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Rental Vacancy Rates Continue to Decline

Written by Than Merrill

According to an industry report issued earlier this week, U.S. apartment rental vacancy rates fell to their lowest level in more than a decade. Resulting availability has therefore made it increasingly more difficult for prospective renters to find a place to live. More specifically, the national apartment vacancy rate now rests at 4.2 percent, dropping 0.1 percentage point from the second quarter of 2013.

The report reflects the lowest vacancy rate the U.S. has experienced on a national level since the third quarter of 2001. At that time, the rate settled at 3.9 percent.

The lower vacancy rates suggest that Americans favor renting homes over buying them. This may be due to tighter mortgage restrictions, low inventory levels or an inability to come up with an acceptable down payment in today’s market. Despite the decline in the vacancy rate, a weak job market and stagnant wages have prevented a commensurate rise in rents.

According to Reis Inc., “While the average U.S. effective rent in the third quarter grew by 1 percent sequentially, and 3 percent year-over-year, the increase in rent was less than what would have been expected in such a tight market.”

Ultimately, vacancy rates have been suppressed because of the exponential demand for a rental property. Too many people simply can’t afford to own a home under the current market conditions.

While rent growth should have been directly correlated to the vacancy rate, we have not seen prices increase as projected. Subsequently, rental prices should have seen a four or five percent increase in their year-over-year rates, but a distinct lack of jobs and income stymied the possibility.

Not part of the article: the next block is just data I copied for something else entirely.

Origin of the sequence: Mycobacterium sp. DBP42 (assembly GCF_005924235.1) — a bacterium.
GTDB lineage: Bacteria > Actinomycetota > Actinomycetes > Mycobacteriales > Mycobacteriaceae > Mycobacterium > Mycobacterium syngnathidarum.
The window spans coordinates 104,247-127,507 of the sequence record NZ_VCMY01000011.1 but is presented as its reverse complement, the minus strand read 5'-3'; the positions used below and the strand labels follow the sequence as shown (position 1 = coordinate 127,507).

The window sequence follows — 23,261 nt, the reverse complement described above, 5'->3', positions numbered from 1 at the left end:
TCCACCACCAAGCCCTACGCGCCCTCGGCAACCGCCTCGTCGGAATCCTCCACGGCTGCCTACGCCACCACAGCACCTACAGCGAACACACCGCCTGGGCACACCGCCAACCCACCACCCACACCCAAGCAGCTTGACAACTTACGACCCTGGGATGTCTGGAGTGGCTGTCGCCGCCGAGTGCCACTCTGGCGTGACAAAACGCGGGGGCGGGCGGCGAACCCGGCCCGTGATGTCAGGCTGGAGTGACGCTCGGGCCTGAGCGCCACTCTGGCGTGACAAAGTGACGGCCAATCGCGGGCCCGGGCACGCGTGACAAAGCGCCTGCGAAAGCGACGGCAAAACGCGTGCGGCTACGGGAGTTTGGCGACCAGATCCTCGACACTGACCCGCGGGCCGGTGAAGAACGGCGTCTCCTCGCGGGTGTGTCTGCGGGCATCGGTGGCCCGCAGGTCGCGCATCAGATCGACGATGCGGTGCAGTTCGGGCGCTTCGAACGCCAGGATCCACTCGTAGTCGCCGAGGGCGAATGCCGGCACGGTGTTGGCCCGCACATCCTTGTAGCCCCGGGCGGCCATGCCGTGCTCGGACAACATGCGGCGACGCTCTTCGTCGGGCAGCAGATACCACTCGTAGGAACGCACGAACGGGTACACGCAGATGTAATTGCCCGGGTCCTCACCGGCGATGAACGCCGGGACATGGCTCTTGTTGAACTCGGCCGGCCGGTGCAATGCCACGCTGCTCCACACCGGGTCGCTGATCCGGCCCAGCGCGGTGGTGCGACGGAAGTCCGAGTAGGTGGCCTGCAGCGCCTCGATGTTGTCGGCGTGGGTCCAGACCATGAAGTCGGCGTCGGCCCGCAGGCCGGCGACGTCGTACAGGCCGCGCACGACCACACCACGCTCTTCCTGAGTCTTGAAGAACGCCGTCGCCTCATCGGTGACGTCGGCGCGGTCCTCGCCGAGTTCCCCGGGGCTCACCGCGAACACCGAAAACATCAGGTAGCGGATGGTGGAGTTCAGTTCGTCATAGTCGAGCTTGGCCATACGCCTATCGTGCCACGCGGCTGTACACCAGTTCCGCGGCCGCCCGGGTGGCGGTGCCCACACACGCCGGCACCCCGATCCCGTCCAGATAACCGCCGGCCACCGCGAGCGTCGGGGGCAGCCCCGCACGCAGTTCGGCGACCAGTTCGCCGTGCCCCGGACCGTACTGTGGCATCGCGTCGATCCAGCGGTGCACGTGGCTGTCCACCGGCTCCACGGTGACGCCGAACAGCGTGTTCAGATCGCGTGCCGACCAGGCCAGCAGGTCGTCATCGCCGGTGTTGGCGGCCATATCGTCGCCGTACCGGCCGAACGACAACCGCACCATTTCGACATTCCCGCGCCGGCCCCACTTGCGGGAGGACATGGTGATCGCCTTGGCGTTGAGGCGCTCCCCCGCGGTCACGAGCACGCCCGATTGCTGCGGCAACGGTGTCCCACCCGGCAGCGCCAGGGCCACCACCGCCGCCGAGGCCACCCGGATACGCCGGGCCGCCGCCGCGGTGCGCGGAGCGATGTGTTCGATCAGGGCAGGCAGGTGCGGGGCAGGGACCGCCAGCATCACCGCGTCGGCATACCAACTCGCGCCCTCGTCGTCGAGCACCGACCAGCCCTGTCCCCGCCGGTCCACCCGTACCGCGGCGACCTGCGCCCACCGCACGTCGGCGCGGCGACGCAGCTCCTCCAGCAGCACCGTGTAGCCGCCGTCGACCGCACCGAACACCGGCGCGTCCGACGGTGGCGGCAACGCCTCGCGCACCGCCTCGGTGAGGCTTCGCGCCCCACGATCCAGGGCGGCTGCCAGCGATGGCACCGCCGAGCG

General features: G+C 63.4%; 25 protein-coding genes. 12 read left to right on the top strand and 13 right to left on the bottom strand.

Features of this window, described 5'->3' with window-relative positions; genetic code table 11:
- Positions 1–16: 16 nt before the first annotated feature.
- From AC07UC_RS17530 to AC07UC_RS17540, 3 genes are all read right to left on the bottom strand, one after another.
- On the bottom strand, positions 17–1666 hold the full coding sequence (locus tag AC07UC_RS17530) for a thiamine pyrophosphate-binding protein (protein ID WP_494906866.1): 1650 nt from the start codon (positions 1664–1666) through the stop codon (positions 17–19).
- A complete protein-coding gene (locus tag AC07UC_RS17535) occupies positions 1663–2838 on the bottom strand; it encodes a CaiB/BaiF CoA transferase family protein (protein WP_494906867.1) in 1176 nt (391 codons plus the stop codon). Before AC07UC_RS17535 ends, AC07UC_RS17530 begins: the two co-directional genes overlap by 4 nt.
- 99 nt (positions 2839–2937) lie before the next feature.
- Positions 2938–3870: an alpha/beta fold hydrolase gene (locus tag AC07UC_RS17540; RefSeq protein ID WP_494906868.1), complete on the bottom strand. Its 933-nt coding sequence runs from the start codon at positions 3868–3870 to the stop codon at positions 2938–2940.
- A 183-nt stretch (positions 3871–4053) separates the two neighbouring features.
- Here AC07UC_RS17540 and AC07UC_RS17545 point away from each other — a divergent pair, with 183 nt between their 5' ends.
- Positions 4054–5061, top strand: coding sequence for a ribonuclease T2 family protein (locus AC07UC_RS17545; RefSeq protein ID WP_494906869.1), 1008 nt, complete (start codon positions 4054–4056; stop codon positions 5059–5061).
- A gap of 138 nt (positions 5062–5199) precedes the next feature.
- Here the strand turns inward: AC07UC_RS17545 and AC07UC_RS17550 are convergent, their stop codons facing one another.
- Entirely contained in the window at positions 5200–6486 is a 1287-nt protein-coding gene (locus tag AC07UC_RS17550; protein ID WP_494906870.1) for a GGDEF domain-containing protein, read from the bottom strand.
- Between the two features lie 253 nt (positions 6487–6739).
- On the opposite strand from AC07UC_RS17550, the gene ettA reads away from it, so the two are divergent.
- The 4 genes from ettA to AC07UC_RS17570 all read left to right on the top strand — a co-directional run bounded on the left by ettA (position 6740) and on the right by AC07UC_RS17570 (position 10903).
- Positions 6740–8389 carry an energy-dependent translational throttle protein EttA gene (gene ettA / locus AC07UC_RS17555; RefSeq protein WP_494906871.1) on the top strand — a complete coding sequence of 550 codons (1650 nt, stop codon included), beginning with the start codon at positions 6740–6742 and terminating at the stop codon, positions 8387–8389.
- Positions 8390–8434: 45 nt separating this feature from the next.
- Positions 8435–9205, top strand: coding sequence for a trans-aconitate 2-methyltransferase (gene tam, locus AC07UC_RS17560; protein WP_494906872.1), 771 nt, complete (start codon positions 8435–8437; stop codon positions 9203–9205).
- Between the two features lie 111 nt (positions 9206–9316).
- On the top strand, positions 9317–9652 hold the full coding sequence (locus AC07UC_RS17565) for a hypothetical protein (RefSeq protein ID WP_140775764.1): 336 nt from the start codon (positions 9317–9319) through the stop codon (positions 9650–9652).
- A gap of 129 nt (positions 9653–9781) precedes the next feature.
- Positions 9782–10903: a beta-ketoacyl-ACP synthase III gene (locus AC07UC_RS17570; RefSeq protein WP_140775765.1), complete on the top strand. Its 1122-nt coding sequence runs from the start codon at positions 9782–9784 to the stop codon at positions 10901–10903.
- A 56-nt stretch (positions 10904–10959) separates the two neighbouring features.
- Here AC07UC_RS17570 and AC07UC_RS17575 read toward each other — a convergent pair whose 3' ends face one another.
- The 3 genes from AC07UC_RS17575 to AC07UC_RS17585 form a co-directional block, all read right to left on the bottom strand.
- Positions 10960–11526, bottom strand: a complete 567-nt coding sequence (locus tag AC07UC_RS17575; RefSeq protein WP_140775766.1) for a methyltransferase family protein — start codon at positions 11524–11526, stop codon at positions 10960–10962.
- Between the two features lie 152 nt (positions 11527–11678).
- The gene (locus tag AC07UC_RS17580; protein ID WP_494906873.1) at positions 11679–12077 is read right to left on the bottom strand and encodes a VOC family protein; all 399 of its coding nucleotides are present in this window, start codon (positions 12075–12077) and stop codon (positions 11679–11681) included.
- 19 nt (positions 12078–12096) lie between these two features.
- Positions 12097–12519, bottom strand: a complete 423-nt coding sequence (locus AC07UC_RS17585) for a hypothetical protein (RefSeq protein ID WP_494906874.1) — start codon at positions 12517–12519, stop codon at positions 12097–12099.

According to Reis’ Senior Economist Ryan Severino, “If median household income is growing at somewhere about 2 percent a year, give or take, once you back out inflation how much money is left for increased spending on rent? Not a lot.”

Ever since the housing sector was subjected to the latest downturn, previous homeowners transitioned from a life of ownership to that of renting. Landlords effectively became the beneficiary of the housing sector bust because people could not afford to own a home with little to no equity. However, vacancy rates have further diminished because of the current recovery, tight mortgage restrictions and a distinct lack of new apartments.

Conversely, those same factors have awarded apartment owners the opportunity to raise rent. As a result, areas like San Francisco and San Jose saw the largest rent increases. Each, in a region dominated by the technology industry, experienced a 2.2 percent increase in rent rates. The average rent in San Francisco now sits at $2,043.02 per month while San Jose’s is $1,685.72 a month.

New York remained the most expensive place to rent in the United States with an average effective rent of $3,049.37 per month, up 0.9 percent. The cheapest was Wichita, Kansas, at $528.95 per month, up 0.8 percent.